Hey guys, I started with a new project. As the titel already says, it should be a Foucault pendulum (https://en.m.wikipedia.org/wiki/Foucault_pendulum) and it should be much smaller than normal. But because of the fact, that a smaller pendulum means that the duration of the swing is much shorter, I now wanted to accelerate it by using an electromagnet. To control this, I will use an Arduino Uno Board. This will be no problem for me and others have done this before. But I also want to read out the angle of the swing to convert it into a time. I now wanted to ask you, if you know a trick or a sensor with which I can read out the angle with as less sensors and the most precision as possible. Can you please help me? Greetings, Jeremias
First of all: Electric Parts may be cheap but on the other hand it costs more engineering - so you should declare whats cheap for you ;-) My ideas: Built a gyroscope into bowl. - Needs wire or wireless solution (weight may manipulate bowl) Use a cheap Webcam or CCD Chip and Analyse image - You won't get this to work without an ARM an you need lots of Math Using photo sensors -You need a lot of them and light from above. Therefore it's cheap solution Hall Sensor / Magnetic field detection -May work if you have a metal bowl. But difficult to determine direction and angle cause you have to create / calibrate correlation between Field / Angle (Math again) -Put a pin at the bowl and build a capacitive detection plate You can also try a vertical solution with components above. But even there you have a continuous error rate in measurement to interpolate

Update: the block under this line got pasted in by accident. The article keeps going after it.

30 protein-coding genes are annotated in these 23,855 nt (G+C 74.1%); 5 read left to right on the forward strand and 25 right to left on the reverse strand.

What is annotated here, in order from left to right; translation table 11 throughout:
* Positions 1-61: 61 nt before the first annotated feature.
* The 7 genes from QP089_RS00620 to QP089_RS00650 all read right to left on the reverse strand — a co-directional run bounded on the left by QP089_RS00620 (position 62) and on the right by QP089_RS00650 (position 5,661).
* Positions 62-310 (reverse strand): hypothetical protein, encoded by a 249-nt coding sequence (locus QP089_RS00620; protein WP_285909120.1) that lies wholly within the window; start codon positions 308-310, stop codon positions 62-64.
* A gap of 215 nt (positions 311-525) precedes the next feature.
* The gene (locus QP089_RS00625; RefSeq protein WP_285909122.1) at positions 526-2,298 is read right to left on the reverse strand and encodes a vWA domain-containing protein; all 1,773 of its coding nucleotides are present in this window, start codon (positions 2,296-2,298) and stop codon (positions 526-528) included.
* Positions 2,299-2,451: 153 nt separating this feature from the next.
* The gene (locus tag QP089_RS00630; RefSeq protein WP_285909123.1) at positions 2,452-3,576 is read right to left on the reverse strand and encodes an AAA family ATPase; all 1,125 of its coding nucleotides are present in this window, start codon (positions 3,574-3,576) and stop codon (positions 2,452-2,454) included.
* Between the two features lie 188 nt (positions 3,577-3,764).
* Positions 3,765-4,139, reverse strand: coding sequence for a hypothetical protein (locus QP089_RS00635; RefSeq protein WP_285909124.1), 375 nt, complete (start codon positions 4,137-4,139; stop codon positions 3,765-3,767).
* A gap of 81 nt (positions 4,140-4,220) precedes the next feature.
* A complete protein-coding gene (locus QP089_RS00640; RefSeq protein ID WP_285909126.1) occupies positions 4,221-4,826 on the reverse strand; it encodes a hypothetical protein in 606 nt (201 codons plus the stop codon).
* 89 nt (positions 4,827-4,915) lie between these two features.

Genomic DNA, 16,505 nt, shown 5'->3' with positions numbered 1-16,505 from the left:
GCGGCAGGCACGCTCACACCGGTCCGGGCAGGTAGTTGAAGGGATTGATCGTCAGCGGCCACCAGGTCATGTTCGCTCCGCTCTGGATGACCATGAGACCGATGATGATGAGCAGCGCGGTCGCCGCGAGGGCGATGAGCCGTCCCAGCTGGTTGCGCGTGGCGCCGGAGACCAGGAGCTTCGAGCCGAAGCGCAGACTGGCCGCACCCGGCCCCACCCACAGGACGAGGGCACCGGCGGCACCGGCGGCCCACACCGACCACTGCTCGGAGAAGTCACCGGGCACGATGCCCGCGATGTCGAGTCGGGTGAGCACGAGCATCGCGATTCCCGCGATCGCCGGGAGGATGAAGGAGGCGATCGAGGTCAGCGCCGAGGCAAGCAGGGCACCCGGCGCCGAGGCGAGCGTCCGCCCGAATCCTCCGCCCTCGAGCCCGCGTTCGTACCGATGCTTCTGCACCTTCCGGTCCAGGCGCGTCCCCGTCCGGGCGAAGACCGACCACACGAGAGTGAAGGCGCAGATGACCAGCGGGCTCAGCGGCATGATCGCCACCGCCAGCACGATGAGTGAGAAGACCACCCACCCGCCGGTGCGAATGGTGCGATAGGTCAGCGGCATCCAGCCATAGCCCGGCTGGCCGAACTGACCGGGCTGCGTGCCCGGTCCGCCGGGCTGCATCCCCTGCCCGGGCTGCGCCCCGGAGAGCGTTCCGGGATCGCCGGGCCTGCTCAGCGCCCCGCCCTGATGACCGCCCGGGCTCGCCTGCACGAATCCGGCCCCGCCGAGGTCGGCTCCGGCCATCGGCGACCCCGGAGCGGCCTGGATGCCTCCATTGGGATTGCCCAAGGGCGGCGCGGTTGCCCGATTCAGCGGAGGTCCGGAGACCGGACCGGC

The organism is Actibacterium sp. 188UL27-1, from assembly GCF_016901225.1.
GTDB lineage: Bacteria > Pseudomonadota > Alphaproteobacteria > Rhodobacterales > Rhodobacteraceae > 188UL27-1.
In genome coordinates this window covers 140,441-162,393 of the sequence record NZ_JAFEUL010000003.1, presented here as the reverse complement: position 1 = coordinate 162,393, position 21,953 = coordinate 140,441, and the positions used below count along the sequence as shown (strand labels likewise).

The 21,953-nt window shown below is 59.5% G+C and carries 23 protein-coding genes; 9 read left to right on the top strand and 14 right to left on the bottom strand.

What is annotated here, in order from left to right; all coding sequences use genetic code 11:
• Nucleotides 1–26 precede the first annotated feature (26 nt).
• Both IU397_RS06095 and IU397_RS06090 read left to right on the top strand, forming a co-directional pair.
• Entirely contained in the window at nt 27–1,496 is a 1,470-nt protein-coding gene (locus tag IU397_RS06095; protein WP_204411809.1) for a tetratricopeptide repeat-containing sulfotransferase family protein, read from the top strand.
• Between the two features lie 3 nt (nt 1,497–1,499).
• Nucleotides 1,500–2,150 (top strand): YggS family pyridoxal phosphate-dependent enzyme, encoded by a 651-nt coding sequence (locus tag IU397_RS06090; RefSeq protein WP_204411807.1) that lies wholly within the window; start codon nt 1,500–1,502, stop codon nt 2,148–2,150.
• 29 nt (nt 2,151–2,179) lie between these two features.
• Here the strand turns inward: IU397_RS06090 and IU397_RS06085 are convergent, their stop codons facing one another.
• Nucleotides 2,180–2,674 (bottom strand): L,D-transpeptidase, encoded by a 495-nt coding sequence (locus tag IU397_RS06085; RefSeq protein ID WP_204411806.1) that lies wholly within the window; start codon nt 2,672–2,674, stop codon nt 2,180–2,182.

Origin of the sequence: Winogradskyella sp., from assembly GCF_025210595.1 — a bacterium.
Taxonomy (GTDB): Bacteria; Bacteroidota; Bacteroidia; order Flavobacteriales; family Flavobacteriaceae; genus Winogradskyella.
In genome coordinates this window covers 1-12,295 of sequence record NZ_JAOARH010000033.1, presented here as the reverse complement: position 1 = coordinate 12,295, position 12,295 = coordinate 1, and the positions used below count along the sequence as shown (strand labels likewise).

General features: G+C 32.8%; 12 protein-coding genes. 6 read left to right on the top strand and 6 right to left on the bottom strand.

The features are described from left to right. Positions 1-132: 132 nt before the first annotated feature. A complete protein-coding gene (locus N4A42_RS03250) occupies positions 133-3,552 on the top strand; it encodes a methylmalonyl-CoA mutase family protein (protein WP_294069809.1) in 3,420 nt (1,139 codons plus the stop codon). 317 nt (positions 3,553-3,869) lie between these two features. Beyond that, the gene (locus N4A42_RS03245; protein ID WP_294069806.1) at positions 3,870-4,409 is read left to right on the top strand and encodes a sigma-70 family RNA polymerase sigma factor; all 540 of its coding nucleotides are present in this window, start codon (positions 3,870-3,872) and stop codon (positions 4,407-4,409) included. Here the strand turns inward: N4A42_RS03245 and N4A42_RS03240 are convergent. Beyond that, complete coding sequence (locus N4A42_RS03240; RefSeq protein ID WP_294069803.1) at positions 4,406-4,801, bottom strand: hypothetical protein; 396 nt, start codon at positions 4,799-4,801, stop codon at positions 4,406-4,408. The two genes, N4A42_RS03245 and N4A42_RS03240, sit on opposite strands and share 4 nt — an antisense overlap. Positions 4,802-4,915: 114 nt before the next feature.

Put a mirror onto the bottom of the mass of the Pendulum. Place optical sensors (or camera)under the pendulum which evaluate the direction of movement by the reflections of the mirror. The optical sensors can also be used to switch on the drive of the pendulum. Take as inductive sensor the stator of a 3-Phase motor. By comparing the voltages in the 3 phases you can evaluate the direction of movement. Be simple: take a quartz driven clock. Compare its secondpulses with the pulses of the pendulum-drive. Adjust by the phase-difference the length of the pendulum synchronizing by this way the crystal clock and the pendulum.
Phil wrote: > Built a gyroscope into bowl. > - Needs wire or wireless solution (weight may manipulate bowl) > > Use a cheap Webcam or CCD Chip and Analyse image > - You won't get this to work without an ARM an you need lots of Math Why not go the direct way and use an electronic MEMS gyroscope?
A 2-axis force sensor at the pendulum's gimbal might work. Could be built using 2 piezo elements.
Thanks guys, your answers helped me really much. I will think about them and try to find out the one that works best. If I found anything out, I will inform you. Greetings, Jeremias